The push-up is one of the foundational exercises one can perform for balanced full body strength and it's also one of the exercises that you need to master to pass the PFA to the Australian Defence Force. Join other ADF applicants now https://www.facebook.com/groups/thebarracksgymADFgroup/
Women in general claim that doing push-ups is hard for them, especially those that are only looking to achieve general fitness. We, at The Barracks Gym are proud of having coached over 900 applicants to do full push-ups with perfect form.
If your goal is to pass the Pre-entry Fitness Assessment to the Australian Defence Force, you must master the correct push-up form as that's what the assessors will want to see. It's about both quantity and most importantly quality. Women are required to perform 4-8 full military push-ups with perfect form depending on whether they are applying for an Army, Navy or Air Force position.
Years of experience in helping female applicants do just that taught us the 4 main faults they tend to make when performing push-ups. I'll elaborate on each of these and how to correct them below.
Fault #1. Hands too far forward of the shoulders
If you took a photo of yourself side on in the push up position you should see that your hands are directly under your shoulders. If they are not then it is likely this is a factor which will inhibit your ability to go low. Your arms will bend out to the sides at 90degrees as opposed to 45 degrees from your body.
Bringing your hands underneath your shoulders will incorporate more muscles. More muscles means more efficiency. At first it may seem harder because your body is not used to it but in time your body will thank you and you'll start being able to do 20,30,40,50 plus military style push ups. It also reduces the risk of shoulder injuries as it takes the pressure off your shoulders and evens the load over your chest and back muscles.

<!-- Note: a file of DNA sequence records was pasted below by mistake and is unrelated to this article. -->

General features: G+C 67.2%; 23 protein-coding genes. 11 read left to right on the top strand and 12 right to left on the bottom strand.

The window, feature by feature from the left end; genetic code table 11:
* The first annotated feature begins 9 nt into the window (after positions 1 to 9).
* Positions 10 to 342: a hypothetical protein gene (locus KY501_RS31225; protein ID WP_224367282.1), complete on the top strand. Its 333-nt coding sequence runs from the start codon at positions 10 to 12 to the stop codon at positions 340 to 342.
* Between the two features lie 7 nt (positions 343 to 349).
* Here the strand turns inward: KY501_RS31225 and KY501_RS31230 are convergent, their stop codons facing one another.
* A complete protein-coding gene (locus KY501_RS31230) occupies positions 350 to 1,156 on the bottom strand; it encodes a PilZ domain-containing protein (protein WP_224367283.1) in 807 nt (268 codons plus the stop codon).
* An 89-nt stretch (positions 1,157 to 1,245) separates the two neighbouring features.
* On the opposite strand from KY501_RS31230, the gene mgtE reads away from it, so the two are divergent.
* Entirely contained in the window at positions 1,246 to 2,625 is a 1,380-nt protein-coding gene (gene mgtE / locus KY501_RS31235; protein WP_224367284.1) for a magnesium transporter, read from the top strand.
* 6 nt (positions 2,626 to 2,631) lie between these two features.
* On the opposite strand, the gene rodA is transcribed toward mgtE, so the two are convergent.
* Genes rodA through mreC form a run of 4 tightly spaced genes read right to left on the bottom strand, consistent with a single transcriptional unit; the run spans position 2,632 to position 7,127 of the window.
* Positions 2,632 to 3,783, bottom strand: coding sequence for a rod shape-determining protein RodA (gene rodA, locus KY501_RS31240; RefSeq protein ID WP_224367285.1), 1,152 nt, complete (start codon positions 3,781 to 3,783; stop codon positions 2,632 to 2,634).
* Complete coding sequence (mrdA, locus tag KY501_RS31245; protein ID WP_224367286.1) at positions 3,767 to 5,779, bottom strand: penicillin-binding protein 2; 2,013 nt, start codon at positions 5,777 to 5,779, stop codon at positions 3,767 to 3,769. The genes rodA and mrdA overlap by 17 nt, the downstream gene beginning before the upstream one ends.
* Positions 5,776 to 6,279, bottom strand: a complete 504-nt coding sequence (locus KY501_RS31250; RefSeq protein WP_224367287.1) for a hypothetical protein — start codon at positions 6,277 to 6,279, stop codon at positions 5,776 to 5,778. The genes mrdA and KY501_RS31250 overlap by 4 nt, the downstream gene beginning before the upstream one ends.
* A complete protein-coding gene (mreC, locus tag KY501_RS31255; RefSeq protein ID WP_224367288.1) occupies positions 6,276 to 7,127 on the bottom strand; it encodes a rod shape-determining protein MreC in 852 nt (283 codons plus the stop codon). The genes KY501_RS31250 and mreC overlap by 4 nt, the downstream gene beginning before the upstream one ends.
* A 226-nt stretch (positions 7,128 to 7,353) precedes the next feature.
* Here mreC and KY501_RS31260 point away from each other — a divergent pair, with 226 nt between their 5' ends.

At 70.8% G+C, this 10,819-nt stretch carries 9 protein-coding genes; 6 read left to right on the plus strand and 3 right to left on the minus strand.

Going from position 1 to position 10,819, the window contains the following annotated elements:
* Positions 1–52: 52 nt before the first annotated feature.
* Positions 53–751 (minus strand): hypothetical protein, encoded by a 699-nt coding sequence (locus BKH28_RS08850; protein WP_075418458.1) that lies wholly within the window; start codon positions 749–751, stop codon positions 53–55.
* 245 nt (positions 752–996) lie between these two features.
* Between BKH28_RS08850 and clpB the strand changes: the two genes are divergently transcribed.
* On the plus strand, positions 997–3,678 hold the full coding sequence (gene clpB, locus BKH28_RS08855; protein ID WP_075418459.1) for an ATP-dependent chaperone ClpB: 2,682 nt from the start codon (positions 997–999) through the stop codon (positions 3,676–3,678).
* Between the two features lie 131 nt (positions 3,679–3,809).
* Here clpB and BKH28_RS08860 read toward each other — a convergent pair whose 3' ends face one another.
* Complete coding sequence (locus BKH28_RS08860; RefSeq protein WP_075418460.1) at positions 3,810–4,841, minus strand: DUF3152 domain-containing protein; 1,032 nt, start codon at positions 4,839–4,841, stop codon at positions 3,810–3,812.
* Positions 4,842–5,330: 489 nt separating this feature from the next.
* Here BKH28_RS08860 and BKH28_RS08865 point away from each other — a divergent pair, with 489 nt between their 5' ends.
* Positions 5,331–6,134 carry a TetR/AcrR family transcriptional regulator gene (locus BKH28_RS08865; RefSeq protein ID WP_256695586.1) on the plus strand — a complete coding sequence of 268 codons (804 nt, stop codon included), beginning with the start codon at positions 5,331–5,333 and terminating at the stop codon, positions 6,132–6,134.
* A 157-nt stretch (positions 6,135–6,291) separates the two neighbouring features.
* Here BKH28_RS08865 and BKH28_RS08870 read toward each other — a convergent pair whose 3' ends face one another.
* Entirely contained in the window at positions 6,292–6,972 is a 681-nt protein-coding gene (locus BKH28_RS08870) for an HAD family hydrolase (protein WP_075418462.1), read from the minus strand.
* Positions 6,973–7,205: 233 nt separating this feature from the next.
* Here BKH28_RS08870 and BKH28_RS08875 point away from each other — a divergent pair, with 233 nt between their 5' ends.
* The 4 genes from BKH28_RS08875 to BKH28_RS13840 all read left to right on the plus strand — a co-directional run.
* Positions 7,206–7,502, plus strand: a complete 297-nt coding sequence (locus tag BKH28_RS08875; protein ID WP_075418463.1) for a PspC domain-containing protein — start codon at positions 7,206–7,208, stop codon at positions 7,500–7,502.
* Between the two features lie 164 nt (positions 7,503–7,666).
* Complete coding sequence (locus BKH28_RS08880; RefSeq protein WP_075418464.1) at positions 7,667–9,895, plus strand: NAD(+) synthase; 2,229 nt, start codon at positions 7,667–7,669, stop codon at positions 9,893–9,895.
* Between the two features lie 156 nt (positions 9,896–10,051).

FAULT #2. Head is hanging
Firstly if your head is hanging to the ground it looks terrible. Lift your head up so you are looking approximately 1m in front of your body. This helps activate muscles in your upper back which adds more control and depth to your push ups and also gives a straight line from your head to ankles.
Raising your head also prevents you from having the false sense that you are going lower than you actually are. It's quite common for people to think they are getting the full depth but are really only lowering themselves a small amount.
A variation of this is when people start the movement with the head in the right position, but in an attempt to go lower they push their head closer to the ground. Imagine a pigeon when walking and pushing its head forward. It doesn't only look odd, it carries a host of injury risks and again, it may create a false sense of going lower than you really are.
FAULT #3. Core is sagging
There's no doubt that if you are struggling with push ups then it's very likely that your core is quite weak. You can strengthen your core while practising push ups. We like to suggest one of 3 things to assist in activating your core. One will work for you so try them all to figure out which one:
And remember there are two parts to a push up, down and up. Make sure you activate your core on the way down and on the way back up.
Finally avoid doing push ups on your knees. The reason for this is that you get no core development out of it. You could do a thousand knee push ups but still fail to complete one full depth military push ups.
FAULT #4. Not going low enough
Officially, you need to go low enough so your elbows create a 90 degree angle between your forearms and upper arms. Many of you will be unable to do a full depth military push up on your first go which is totally fine.
The best thing to do is conduct regression push ups. Find a height at which you can complete full depth push ups, whether it's a couch, chair or bench if you're at home or if you're at the gym then find a box, bench or smith machine bar.
Even if you have to start by doing push ups against a wall to get the full depth, then that's totally fine. All the previous mentioned principles remain the same. Hands under shoulders, head up and core on.
Once you can complete 10 repetitions at your regression height then lower the height. Continue this until you are on the ground. Always remember to go full depth. No point practicing half push ups because you'll only ever be good at half depth push ups.
The bottom line is, wherever you are right now, you can get to doing full-depth push-ups with regular practice and applying the above principles to make sure your exercise form is on point so you can improve your strength, practice by practice.
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Michael and Carly both have walked the path you are about to take and are commited to help you get started with your training for a successful enlistment with free tips and articles.